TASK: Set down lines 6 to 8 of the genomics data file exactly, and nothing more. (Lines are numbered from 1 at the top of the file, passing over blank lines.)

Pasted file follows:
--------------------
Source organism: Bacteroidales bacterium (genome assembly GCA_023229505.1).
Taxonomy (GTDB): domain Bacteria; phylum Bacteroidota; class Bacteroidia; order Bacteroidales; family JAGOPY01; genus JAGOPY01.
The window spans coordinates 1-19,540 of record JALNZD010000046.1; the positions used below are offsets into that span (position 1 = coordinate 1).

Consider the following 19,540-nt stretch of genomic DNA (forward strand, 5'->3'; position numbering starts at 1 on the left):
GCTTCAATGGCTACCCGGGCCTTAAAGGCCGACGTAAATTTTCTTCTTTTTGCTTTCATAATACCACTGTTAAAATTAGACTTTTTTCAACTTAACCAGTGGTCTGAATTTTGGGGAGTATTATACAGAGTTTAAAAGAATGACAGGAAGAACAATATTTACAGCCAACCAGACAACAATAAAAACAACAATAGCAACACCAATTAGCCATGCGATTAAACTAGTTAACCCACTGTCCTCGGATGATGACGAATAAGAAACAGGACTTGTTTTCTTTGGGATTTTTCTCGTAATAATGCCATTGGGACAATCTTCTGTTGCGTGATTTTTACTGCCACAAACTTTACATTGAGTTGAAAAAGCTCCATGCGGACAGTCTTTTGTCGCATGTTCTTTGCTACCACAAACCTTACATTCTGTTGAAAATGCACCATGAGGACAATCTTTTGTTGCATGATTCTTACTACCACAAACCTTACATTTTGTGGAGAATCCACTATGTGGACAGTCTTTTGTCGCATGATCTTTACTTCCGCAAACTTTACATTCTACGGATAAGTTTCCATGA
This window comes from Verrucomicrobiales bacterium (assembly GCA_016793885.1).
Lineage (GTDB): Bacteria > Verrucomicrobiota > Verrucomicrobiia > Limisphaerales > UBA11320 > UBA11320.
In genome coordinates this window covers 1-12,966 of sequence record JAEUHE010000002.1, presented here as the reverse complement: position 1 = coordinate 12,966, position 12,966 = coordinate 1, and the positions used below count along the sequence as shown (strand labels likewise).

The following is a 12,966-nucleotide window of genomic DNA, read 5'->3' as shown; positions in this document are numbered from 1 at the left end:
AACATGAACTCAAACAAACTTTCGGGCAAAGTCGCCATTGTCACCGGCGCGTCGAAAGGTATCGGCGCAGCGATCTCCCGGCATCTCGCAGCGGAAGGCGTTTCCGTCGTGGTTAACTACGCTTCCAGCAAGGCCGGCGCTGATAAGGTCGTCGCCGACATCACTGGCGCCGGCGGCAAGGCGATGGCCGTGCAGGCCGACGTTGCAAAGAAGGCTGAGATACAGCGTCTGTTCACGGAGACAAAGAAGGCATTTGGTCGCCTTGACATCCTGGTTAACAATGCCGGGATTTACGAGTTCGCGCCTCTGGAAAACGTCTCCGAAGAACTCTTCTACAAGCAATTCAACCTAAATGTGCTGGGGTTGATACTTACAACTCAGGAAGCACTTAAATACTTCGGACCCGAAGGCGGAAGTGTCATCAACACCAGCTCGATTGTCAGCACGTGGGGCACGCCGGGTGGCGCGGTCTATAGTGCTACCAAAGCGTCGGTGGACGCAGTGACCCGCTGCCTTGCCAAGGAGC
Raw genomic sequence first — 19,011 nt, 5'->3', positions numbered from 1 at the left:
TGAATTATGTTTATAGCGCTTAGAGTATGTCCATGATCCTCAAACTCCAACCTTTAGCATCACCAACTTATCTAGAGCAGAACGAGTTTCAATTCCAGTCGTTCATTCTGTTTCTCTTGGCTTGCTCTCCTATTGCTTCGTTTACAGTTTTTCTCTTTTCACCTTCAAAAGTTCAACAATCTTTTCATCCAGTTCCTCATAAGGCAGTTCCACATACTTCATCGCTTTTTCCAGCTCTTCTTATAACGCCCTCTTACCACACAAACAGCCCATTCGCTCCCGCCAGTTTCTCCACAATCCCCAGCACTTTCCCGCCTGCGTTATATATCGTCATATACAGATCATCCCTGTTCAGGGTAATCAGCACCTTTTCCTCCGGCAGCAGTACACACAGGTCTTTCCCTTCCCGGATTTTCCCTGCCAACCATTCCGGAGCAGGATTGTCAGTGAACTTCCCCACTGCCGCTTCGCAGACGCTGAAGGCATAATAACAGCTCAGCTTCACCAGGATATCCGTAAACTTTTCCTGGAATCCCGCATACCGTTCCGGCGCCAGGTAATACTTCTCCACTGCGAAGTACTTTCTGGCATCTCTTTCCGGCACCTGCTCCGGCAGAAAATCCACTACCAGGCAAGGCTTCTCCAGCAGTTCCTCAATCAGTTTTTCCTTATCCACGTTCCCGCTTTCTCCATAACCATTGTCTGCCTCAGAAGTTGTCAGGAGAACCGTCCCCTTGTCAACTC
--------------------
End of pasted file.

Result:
This window comes from Verrucomicrobiales bacterium (assembly GCA_016793885.1).
Lineage (GTDB): Bacteria > Verrucomicrobiota > Verrucomicrobiia > Limisphaerales > UBA11320 > UBA11320.
In genome coordinates this window covers 1-12,966 of sequence record JAEUHE010000002.1, presented here as the reverse complement: position 1 = coordinate 12,966, position 12,966 = coordinate 1, and the positions used below count along the sequence as shown (strand labels likewise).